Monday, July 8, 2013

Guest post on writing about Chinese female spies by Mingmei Yip

Novelist Mingmei Yip, author of The Nine Fold Heaven, is here today to share some insight into female Chinese spies - characters she uses as protagonists.

Mingmei Yip has been writing and publishing since she was fourteen years old and now she has twelve books to her credit. Her five novels are published by Kensington Books and her two children’s books are published by Tuttle Publishing.

Mingmei is also a renowned qin (ancient string instrument) musician, calligrapher and painter. In Hong Kong, she was a columnist for seven major newspapers. She has appeared on over sixty TV and radio programs in Hong Kong, Taiwan, China, and the US. 

Chinese Female Spies
by Mingmei Yip

When I decided to write about a woman spy in 1930’s Shanghai, I read every book I could find on the subject. What I discovered during my research is that spies usually end unhappily. Spies, no matter how cautious, smart, scheming, or ruthless, usually in the end could not beat fate. The world in which they lived was dominated by turmoil and malevolence.
Most female spies in China did not enjoy long lives. They were either caught and killed, or discarded once their mission was accomplished. As in the ancient Chinese saying “After the rabbits are caught, the hounds are cooked.”
A spy is like a yehu, a chamber pot: When the master needs to pee, it is needed right away. But when he doesn’t, the pot is but a stinking eyesore.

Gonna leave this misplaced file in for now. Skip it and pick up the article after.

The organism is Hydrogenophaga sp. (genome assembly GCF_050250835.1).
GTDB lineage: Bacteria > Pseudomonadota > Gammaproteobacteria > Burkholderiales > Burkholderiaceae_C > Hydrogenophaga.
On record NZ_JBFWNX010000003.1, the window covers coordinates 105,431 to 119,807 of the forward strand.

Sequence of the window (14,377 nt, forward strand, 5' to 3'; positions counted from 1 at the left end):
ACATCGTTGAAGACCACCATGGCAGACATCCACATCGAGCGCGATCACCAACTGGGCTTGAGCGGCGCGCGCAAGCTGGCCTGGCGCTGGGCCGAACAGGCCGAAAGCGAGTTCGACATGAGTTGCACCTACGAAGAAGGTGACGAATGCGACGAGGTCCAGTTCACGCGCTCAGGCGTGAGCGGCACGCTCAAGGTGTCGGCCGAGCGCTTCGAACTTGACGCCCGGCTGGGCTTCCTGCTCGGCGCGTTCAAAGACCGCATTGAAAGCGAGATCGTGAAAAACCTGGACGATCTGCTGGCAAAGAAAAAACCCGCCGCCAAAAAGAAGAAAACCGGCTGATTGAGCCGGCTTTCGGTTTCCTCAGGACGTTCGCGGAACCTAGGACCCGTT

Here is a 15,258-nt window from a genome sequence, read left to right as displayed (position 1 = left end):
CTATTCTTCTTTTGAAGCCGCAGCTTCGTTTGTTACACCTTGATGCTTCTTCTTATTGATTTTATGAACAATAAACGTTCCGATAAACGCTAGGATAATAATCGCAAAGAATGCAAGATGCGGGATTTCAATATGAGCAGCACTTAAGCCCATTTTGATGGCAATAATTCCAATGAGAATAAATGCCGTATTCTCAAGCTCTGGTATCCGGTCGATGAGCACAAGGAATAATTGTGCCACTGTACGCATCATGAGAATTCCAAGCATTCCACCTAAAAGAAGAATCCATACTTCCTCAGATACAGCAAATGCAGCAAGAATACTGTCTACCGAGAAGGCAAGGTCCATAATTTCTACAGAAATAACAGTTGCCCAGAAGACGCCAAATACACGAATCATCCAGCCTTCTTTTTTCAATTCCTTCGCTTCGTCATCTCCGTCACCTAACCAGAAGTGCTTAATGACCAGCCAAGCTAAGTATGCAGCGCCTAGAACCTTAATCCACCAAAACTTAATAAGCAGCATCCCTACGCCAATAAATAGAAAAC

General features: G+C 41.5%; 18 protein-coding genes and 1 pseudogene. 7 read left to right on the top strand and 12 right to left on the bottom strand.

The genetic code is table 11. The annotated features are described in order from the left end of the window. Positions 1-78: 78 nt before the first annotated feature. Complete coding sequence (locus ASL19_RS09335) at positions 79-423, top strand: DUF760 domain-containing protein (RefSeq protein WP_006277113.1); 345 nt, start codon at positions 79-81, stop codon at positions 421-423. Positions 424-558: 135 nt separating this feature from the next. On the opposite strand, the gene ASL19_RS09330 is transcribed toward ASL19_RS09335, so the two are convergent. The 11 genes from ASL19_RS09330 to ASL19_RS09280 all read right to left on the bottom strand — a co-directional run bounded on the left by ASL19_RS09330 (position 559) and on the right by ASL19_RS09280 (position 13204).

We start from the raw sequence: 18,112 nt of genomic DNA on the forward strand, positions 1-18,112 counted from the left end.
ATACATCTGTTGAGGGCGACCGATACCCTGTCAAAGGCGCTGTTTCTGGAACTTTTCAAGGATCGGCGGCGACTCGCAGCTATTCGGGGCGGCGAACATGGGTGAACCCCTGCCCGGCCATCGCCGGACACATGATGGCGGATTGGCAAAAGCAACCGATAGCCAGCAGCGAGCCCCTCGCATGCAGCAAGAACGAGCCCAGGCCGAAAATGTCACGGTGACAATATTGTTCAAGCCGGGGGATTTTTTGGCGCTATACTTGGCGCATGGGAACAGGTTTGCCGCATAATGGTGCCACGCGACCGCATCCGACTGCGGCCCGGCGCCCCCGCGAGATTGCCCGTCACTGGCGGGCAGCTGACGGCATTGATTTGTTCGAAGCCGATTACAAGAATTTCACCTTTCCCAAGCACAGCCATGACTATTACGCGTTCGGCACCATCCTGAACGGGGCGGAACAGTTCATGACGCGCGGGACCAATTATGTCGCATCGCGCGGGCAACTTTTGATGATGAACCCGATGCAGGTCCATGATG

An example is the Chinese prostitute spy sent to Harbin to spy on a Russian general. She succeeded in stealing his map, on which were marked the soldiers’ positions, their supply lines, and their planned attack route. The government received the map, but never sent anyone to rescue her. Instead, they joked about her as  “the sakura blossom without root,” and left her to die alone in a prison in Siberia.
Female spies had to endure many humiliations like what I describe in my novel:
“Because every time before I was allowed inside Lung’s bedroom or hotel room, I’d be stripped naked and searched thoroughly by Gao his head bodyguard. I was even asked to jump up and down in case a weapon – small knife, razor, poisonous pill -- had been hidden inside my vagina. Of course, he’d also scrap my mouth for possible pills wedged between teeth. Was I humiliated? No, because acquiring a thick skin was part of my training. I had learned not to be distracted by pointless feelings such as humiliation, or embarrassment. It was just part of the job.”
Many spies failed at their last step to succeed because at the last minute, they could not pull the trigger. We imagine this is especially true for women. They may fall in love with their target and find themselves unable to kill. This is what happens in Eileen Chang’s novel, Caution, Lust (made into a popular movie by An Lee). When the female protagonist finally lured her victim to the place planned for his assassination, she didn’t have the heart to kill him and told him to run.
A Chinese saying, “It’s difficult for a hero to resist a beautiful woman’s love.” Thus the ever-popular honey trap. But this also applies when a women meets a handsome, caring man. 

Come along with an ex spy as she returns to Shanghai where she’s a wanted woman – but she has to search for her baby and her lost lover. Is her baby really alive? Will she be able to find her lover? Can she elude the police long enough to find them? 

Learn much more about Nine Fold Heaven and Mingmei Yip at and get your copy of this exciting and exotic novel at

Video trailer.

1 comment:

Nikki said...

Thank you for sharing information about Nine Fold Heaven and how Mingmei Yip does her research and character development. I'm almost finished reading Camilla's story - and anxious to see how it ends. So many colorful and unique characters :)